I was in the middle of catching up with “Lost” — much like my colleague Arlen Schweiger — when I got an Iogear Wireless Audio/Video Kit to review. So it couldn’t have come at a better time.
The kit is designed to let people wirelessly connect their PC (fully compatible with Windows XP and Vista) to their TV, for streaming of audio and video content up to 720p HD.
Long story short: It was easy to set up, ABC.com’s “Lost” episodes and Netflix’s “watch instantly” content looked great while my iTunes library sounded good through my NAD receiver and Energy speakers.
Setting up took me an hour, but about 30 minutes of it was spent fiddling with my TV to make it recognize a new input. The Iogear part of the installation was as simple as plugging in a wireless VGA receiver, wireless audio receiver and a wireless USB transmitter. It came with a 6-foot VGA cable, VGA adapter, USB cables, software and everything else I needed.
I installed the software on my laptop in about five minutes. The hardware connections took about 20 minutes (I subtracted the time I wasted). There are clear instructions for choosing screen resolution and several choices for connecting audio.
The satisfaction of seeing my laptop desktop on my TV screen came pretty quickly. My first move was to watch a couple of TV clips on Hulu and was pleased with the performance. Then my wife and I watched our short, self-edited wedding video, which we had only previously watched on a computer screen. That was cool. We also perused some photos.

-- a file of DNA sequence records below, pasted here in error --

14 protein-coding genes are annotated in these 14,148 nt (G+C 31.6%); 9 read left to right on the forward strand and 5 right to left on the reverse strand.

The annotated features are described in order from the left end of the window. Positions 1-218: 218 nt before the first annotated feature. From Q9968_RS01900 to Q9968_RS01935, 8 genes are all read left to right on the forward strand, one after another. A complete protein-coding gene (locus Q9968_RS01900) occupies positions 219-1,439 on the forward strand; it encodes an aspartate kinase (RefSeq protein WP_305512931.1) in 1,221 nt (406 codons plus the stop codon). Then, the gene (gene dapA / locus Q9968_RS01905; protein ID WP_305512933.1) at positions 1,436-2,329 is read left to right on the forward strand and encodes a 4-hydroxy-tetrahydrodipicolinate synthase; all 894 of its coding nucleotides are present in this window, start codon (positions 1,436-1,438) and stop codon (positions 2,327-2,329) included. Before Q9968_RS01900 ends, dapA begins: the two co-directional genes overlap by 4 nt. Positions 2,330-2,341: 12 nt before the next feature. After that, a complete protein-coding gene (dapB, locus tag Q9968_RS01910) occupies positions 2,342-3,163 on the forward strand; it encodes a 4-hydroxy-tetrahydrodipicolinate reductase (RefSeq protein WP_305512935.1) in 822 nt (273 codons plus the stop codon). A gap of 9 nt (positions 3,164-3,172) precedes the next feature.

The wireless aspect is great. Being able to view local computer content on a TV is nothing new, but it usually requires connecting a laptop to a TV. Once set up, the Iogear solution makes it easier to impulsively decide to watch a YouTube video or check out some photos because it’s as simple as popping the wireless transmitter into the computer’s USB port.
We can expect more of these types of wireless audio/video adaptors to hit the market with the holiday shopping season approaching and the Consumer Electronics Show in January.
My only complaint about the Iogear product is that, in my experience, I had to keep the wireless adaptor in a pretty clear line of sight with the adaptor connected to the TV. The directions aren’t misleading in any way — it’s just that I was hoping there would be more wiggle room there. I have no idea if that’s the case with other wireless adaptors.
If the $349.95 price tag doesn’t put you off, the Iogear Wireless A/V Kit is worth checking out. It’s convenient and the 720p video content is better than what you’d most likely expect.
Follow Electronic House